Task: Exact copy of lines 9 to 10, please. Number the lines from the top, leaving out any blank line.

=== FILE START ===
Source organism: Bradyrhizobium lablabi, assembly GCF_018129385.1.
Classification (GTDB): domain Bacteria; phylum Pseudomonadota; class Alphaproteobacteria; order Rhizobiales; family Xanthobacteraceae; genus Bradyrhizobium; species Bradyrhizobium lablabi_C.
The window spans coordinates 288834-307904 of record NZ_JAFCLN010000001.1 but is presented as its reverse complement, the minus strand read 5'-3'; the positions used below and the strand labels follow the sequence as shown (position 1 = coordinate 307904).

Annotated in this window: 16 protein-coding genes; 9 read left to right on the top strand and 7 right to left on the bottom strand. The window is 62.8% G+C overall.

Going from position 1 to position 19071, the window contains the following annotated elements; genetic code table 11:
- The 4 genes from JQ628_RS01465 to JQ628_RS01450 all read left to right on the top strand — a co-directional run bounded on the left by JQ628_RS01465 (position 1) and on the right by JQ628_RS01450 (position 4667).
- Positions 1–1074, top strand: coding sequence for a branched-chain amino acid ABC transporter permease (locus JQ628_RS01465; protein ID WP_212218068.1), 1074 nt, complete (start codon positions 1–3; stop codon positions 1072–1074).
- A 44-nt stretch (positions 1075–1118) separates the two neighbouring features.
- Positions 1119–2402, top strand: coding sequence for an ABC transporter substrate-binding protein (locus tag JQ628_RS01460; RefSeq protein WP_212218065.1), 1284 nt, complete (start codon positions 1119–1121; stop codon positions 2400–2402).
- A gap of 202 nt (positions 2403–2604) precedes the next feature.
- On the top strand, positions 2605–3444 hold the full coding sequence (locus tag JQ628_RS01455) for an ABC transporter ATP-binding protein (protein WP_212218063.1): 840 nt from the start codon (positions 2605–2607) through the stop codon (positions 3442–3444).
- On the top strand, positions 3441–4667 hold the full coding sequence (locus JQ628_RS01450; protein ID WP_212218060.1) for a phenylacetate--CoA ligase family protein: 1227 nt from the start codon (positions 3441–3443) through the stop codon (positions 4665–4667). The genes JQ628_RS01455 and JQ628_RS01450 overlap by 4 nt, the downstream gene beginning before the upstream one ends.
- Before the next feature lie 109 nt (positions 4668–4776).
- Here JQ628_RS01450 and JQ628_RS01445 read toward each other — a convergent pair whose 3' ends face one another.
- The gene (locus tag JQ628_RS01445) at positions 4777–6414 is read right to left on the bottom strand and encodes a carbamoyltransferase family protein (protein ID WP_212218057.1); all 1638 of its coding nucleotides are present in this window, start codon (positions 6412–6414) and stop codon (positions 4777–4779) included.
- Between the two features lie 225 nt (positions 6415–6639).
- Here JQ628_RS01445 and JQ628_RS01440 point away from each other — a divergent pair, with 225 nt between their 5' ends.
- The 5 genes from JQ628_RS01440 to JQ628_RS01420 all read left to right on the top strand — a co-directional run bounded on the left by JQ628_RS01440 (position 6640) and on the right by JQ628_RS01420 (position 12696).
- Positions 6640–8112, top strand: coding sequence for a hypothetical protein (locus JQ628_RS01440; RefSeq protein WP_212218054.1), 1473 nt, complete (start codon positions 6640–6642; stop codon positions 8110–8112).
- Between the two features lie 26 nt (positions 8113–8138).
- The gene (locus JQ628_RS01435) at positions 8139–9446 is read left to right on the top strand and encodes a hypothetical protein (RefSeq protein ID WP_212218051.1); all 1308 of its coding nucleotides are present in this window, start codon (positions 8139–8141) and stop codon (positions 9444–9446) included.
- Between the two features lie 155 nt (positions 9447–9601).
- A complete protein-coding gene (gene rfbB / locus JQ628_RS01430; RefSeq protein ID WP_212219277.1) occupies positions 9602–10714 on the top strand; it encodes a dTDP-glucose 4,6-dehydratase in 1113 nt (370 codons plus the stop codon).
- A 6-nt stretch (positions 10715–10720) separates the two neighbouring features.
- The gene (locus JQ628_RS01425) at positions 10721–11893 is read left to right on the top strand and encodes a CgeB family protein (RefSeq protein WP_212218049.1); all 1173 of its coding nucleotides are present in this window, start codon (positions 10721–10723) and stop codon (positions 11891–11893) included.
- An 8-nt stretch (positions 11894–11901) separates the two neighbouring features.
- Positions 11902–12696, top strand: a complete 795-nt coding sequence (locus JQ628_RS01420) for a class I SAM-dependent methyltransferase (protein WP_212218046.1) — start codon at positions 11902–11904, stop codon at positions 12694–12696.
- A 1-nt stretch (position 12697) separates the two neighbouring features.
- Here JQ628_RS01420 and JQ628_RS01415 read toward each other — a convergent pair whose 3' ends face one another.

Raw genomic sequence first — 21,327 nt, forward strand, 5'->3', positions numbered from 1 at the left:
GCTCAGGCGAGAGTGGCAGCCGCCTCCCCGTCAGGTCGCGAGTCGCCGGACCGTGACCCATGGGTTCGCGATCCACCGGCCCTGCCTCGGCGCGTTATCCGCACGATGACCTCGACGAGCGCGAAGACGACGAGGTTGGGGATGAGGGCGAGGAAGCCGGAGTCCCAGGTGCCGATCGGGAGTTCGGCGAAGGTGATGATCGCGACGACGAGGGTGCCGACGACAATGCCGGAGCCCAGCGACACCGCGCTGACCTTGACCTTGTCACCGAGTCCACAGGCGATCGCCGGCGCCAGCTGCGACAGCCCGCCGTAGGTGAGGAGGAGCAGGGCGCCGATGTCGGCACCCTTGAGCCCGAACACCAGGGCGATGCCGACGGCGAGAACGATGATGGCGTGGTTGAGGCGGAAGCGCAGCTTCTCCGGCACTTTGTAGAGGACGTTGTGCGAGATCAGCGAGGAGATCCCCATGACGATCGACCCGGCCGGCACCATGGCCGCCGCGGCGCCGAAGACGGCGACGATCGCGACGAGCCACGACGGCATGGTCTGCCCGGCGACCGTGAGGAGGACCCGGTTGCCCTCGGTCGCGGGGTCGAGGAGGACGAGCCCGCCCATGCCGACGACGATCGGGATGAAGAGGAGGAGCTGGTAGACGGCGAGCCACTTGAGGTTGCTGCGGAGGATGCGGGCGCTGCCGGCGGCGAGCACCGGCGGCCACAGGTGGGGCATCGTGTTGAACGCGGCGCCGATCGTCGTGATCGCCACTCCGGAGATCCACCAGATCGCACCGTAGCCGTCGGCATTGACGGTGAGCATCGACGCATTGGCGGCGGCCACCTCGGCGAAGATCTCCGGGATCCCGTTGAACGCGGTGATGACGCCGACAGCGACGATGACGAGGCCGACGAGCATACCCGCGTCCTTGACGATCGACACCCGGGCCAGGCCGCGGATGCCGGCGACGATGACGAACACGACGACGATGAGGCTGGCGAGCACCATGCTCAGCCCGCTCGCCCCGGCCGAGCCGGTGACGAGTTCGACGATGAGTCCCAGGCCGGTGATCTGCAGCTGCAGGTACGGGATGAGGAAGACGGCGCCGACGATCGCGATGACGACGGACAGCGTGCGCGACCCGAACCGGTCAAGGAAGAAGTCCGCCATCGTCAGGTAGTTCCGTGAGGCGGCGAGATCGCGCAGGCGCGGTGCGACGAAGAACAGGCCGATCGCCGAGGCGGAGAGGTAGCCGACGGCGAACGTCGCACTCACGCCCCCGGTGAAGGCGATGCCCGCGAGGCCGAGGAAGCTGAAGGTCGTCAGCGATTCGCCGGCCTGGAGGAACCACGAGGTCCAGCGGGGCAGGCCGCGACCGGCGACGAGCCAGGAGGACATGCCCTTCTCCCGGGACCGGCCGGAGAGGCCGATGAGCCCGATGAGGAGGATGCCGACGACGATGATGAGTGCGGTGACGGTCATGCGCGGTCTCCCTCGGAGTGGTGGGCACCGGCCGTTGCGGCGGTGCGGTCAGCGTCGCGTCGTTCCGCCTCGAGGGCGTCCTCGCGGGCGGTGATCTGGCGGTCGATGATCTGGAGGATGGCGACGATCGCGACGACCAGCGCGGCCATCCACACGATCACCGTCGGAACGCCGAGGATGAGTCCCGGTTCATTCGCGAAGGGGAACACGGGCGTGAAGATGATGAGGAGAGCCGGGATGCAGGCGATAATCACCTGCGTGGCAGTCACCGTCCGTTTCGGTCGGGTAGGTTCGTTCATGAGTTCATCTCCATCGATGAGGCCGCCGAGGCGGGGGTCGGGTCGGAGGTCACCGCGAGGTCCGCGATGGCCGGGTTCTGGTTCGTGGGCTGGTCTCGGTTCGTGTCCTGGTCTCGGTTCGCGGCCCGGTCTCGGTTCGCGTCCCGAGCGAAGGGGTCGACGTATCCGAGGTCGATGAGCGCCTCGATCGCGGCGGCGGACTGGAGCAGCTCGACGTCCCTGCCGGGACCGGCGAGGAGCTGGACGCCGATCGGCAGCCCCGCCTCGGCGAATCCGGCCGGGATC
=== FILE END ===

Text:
- Positions 1119–2402, top strand: coding sequence for an ABC transporter substrate-binding protein (locus tag JQ628_RS01460; RefSeq protein WP_212218065.1), 1284 nt, complete (start codon positions 1119–1121; stop codon positions 2400–2402).
- A gap of 202 nt (positions 2403–2604) precedes the next feature.